Case Author(s): Anton J. Johnson, M.D., Ph.D. and Tom R. Miller, M.D., Ph.D. , 9/13/96 . Rating: #D3, #Q4

Diagnosis: Focal Acute Tubular Necrosis

Brief history:

Hypertension, evaluate renal function.


Sequential one minute posterior images.

View main image(rs) in a separate image viewer

View second image(rs). Post-void image, approximately 30 minutes after beginning of study.

View third image(rs). Post-void image from a study performed six months later.

View fourth image(an). Renal artery angiogram.

Full history/Diagnosis is available below

Diagnosis: Focal Acute Tubular Necrosis

Full history:

56 year old female with hypertension and FMD (fibromuscular dysplasia) involving her renal arteries. Five days prior to the first renal scan, the patient had undergone revascularization of the lower of two right renal arteries for FMD (long segment involvement precluded treatment with angioplasty).


7.7 and 7.6 mCi Tc- 99m MAG3 i.v.for the 3-25-96 and 9-12-96 studies, respectively.


There is parenchymal retention of activity in the right lower pole on the first renogram which resolves by the time of the second renal study six months later. Flow was normal on both studies. An angiogram performed prior to revascularization showed long-segment FMD involvement of the lower of two right renal arteries.


Acute tubular necrosis (ATN) has many causes. In cadaveric renal transplants the damage is thought to be due to ischemia occuring during the time between donor death and transplantation. It usually presents within the first few days after transplantation and resolves by three to four weeks. The scintographic findings characteristically include the combination of relatively preserved renal perfusion and poor tubular function. Given the patient's history of revascularization surgery involving the arterial supply to the right lower pole, the findings are most consistent with focal acute tubular necrosis, possibly due to ischemia during the operation.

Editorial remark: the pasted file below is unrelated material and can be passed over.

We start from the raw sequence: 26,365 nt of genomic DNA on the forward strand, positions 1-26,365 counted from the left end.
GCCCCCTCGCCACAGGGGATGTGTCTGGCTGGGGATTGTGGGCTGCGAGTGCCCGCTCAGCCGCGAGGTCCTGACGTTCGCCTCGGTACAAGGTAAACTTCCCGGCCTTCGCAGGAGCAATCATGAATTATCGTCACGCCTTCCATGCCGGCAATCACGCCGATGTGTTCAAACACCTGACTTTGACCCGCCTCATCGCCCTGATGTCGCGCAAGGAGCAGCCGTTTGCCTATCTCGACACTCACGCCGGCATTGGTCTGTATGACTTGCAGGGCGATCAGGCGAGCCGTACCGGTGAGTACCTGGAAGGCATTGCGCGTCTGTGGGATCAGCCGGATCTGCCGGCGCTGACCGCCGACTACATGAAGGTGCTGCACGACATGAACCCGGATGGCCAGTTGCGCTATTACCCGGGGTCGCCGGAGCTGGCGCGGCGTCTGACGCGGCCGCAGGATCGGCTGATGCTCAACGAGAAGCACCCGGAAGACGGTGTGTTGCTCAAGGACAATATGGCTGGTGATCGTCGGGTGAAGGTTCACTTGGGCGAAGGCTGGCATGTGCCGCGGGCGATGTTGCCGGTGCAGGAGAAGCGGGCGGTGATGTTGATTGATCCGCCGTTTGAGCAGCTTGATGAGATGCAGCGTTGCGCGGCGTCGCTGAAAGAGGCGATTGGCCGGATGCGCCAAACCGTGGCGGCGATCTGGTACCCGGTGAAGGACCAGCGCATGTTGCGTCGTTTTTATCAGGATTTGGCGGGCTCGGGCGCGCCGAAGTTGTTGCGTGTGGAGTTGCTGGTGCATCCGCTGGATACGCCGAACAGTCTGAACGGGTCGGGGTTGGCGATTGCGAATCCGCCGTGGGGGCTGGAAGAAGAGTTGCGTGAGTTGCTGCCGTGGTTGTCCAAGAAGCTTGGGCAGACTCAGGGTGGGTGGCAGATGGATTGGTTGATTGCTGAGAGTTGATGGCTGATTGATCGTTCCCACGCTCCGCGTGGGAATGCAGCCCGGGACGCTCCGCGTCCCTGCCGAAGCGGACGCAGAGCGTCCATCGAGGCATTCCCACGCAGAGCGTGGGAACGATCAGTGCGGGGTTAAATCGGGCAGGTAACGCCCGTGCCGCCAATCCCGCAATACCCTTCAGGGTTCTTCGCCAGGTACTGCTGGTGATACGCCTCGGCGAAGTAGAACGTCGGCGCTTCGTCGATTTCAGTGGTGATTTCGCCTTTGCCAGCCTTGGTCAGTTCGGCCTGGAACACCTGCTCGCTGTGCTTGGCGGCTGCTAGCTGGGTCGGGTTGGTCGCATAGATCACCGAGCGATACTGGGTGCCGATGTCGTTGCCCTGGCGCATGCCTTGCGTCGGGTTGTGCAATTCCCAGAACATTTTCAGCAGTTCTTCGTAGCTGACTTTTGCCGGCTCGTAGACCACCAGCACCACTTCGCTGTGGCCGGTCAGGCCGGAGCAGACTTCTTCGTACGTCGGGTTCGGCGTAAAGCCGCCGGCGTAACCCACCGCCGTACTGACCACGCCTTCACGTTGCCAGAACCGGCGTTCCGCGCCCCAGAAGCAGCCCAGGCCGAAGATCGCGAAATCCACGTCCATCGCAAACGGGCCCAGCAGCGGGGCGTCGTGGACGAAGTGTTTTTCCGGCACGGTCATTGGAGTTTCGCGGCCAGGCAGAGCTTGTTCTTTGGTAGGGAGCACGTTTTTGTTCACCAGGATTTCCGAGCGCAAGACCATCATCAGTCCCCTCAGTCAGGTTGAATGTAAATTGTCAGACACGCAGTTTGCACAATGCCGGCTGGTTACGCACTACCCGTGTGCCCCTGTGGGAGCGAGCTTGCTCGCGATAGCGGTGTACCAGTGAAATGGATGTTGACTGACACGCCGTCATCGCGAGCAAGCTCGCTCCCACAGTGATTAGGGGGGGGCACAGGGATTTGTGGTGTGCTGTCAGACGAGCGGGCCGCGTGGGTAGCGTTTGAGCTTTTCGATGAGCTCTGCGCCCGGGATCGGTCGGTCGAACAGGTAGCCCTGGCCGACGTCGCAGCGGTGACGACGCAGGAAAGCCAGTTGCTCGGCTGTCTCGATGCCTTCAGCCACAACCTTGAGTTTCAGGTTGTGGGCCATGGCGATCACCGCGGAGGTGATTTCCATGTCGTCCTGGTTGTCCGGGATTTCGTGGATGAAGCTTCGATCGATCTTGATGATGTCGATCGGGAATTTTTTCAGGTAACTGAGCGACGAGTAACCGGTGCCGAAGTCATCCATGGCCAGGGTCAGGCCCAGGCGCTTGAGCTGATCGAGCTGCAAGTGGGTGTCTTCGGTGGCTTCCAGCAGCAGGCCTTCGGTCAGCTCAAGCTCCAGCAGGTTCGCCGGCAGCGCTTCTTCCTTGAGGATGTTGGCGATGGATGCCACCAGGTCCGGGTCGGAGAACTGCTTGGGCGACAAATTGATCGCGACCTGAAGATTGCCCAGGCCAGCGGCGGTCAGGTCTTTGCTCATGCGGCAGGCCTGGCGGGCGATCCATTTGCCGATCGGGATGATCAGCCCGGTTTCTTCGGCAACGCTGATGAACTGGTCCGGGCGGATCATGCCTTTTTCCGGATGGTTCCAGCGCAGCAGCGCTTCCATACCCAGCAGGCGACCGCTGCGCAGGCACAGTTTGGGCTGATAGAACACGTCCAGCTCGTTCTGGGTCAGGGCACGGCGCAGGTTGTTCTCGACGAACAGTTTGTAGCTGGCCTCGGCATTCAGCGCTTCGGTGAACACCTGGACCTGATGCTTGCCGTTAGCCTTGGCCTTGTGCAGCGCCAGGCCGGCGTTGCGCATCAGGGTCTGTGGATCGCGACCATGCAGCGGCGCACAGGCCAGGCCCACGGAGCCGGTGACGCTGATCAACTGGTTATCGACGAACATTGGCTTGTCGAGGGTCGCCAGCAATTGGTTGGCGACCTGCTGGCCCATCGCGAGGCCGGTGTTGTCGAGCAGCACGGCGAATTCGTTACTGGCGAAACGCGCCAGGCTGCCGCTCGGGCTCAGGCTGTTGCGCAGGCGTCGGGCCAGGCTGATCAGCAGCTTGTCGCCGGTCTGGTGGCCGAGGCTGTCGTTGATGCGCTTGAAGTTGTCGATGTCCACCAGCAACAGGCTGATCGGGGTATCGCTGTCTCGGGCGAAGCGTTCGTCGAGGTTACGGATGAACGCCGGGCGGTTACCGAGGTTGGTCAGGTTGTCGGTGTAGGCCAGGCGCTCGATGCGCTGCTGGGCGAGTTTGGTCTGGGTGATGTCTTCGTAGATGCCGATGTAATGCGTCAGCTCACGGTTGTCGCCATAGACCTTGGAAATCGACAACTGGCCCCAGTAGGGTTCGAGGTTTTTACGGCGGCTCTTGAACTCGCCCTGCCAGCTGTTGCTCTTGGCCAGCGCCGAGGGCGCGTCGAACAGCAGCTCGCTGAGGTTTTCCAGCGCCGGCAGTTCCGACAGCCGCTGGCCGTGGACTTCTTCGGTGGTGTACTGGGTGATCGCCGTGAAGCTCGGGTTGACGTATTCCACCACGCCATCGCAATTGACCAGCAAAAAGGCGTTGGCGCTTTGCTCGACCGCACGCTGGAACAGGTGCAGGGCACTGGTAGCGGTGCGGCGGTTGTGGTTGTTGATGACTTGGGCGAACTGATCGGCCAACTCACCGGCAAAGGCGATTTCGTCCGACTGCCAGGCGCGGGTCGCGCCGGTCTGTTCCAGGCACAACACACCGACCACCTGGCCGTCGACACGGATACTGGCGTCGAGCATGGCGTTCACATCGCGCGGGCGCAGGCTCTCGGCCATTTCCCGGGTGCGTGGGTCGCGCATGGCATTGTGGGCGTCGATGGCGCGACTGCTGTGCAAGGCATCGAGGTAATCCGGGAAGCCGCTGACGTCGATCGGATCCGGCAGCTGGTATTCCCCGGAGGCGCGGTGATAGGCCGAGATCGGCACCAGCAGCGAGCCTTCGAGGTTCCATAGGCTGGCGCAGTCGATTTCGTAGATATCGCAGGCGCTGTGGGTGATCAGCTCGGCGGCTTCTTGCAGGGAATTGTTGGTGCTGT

References: Datz FL, et al: Nuclear Medicine, A Teaching File, St. Louis, Mosby, 1992, p151. Mettler FA, Guiberteau MJ: Essentials of Nuclear Medicine, 3rd ed. Philadelphia, W.B. Saunders, 1991, p247. Thrall JH, Ziessman HA: Nuclear Medicine, the Requisites, St. Louis, Mosby, 1995, p305.



Major teaching point(s):

Although ATN is usually a diffuse process, it can be focal as illustrated by this case. The ATN resolved by the time of the second study six months after the revascularization surgery.

ACR Codes and Keywords:

References and General Discussion of Renal Scintigraphy (Anatomic field:Genitourinary System, Category:Effect of Trauma)

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Case number: rs011

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